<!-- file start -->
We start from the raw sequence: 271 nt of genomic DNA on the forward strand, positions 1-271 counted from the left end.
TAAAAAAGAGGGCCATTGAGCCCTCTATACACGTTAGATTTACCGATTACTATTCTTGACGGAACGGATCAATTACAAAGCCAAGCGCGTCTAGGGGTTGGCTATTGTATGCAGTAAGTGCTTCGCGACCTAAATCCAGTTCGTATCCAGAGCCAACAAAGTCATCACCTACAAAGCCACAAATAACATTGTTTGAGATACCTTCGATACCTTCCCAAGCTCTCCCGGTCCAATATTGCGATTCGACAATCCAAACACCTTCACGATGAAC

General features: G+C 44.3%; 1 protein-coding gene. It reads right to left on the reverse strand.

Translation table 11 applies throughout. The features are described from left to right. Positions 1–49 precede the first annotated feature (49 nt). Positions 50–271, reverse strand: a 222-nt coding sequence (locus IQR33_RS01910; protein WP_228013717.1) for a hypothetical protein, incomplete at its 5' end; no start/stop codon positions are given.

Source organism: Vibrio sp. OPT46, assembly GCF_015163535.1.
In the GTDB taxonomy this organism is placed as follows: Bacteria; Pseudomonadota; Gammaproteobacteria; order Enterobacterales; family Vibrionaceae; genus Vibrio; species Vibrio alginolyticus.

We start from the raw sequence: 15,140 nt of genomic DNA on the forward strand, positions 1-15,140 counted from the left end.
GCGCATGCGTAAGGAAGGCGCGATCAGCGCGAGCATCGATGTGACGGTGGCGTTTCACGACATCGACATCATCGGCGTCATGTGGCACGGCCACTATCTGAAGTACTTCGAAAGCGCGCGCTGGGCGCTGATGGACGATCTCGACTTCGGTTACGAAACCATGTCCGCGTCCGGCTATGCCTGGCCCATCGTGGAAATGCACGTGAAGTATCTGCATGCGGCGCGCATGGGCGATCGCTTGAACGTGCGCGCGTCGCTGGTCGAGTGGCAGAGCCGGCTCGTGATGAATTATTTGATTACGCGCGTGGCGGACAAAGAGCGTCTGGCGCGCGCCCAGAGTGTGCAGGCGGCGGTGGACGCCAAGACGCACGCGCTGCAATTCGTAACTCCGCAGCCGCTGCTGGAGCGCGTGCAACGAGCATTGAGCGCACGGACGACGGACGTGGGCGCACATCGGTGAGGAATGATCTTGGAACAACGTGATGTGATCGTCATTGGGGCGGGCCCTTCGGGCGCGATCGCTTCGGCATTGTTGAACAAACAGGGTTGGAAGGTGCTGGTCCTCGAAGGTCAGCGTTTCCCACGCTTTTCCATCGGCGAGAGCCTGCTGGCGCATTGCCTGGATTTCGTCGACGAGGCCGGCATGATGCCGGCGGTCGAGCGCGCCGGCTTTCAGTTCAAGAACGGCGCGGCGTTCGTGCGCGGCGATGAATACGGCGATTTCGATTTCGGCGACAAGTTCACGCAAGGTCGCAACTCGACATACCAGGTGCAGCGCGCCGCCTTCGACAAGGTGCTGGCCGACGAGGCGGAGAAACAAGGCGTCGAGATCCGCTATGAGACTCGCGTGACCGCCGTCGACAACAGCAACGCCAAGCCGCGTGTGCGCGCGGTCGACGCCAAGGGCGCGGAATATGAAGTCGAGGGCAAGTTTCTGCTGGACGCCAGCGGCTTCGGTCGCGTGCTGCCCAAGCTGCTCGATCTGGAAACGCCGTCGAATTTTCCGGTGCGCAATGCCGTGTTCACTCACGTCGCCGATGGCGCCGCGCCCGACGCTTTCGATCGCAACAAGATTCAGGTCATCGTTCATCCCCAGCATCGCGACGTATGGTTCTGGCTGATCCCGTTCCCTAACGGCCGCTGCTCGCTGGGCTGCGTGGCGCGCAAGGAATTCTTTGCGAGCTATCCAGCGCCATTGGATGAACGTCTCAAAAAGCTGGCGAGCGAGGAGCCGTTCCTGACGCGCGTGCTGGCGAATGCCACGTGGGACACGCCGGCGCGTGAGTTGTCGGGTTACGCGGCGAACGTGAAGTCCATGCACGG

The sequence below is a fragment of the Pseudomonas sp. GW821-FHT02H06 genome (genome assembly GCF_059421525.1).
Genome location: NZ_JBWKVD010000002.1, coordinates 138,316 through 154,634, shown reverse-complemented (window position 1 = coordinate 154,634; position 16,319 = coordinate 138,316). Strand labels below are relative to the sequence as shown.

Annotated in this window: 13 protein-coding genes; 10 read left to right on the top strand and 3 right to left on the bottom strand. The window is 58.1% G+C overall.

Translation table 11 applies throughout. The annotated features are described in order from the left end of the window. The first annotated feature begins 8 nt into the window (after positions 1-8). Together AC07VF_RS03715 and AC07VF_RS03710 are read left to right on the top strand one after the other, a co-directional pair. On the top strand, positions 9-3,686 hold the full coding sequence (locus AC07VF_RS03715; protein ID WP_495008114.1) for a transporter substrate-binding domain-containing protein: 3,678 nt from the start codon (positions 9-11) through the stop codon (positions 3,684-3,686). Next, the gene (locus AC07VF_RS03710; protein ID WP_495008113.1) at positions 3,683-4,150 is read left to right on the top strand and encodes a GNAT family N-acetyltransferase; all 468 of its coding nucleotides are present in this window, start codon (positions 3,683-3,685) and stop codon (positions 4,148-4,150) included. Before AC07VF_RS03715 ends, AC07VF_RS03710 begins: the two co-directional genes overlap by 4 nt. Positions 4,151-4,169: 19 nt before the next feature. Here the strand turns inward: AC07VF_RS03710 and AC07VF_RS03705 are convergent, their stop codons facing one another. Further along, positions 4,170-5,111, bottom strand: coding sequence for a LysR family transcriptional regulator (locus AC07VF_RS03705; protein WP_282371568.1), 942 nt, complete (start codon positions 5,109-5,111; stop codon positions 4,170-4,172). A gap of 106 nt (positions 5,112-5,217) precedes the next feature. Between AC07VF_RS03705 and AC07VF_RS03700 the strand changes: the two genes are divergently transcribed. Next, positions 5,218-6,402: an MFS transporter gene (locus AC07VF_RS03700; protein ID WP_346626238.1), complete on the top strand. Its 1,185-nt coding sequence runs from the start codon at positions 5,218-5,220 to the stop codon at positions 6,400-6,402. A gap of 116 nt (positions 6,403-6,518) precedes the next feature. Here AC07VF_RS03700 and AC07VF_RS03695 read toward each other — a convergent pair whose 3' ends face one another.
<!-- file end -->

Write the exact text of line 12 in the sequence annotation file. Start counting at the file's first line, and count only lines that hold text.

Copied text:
Translation table 11 applies throughout. The annotated features are described in order from the left end of the window. The first annotated feature begins 8 nt into the window (after positions 1-8). Together AC07VF_RS03715 and AC07VF_RS03710 are read left to right on the top strand one after the other, a co-directional pair. On the top strand, positions 9-3,686 hold the full coding sequence (locus AC07VF_RS03715; protein ID WP_495008114.1) for a transporter substrate-binding domain-containing protein: 3,678 nt from the start codon (positions 9-11) through the stop codon (positions 3,684-3,686). Next, the gene (locus AC07VF_RS03710; protein ID WP_495008113.1) at positions 3,683-4,150 is read left to right on the top strand and encodes a GNAT family N-acetyltransferase; all 468 of its coding nucleotides are present in this window, start codon (positions 3,683-3,685) and stop codon (positions 4,148-4,150) included. Before AC07VF_RS03715 ends, AC07VF_RS03710 begins: the two co-directional genes overlap by 4 nt. Positions 4,151-4,169: 19 nt before the next feature. Here the strand turns inward: AC07VF_RS03710 and AC07VF_RS03705 are convergent, their stop codons facing one another. Further along, positions 4,170-5,111, bottom strand: coding sequence for a LysR family transcriptional regulator (locus AC07VF_RS03705; protein WP_282371568.1), 942 nt, complete (start codon positions 5,109-5,111; stop codon positions 4,170-4,172). A gap of 106 nt (positions 5,112-5,217) precedes the next feature. Between AC07VF_RS03705 and AC07VF_RS03700 the strand changes: the two genes are divergently transcribed. Next, positions 5,218-6,402: an MFS transporter gene (locus AC07VF_RS03700; protein ID WP_346626238.1), complete on the top strand. Its 1,185-nt coding sequence runs from the start codon at positions 5,218-5,220 to the stop codon at positions 6,400-6,402. A gap of 116 nt (positions 6,403-6,518) precedes the next feature. Here AC07VF_RS03700 and AC07VF_RS03695 read toward each other — a convergent pair whose 3' ends face one another.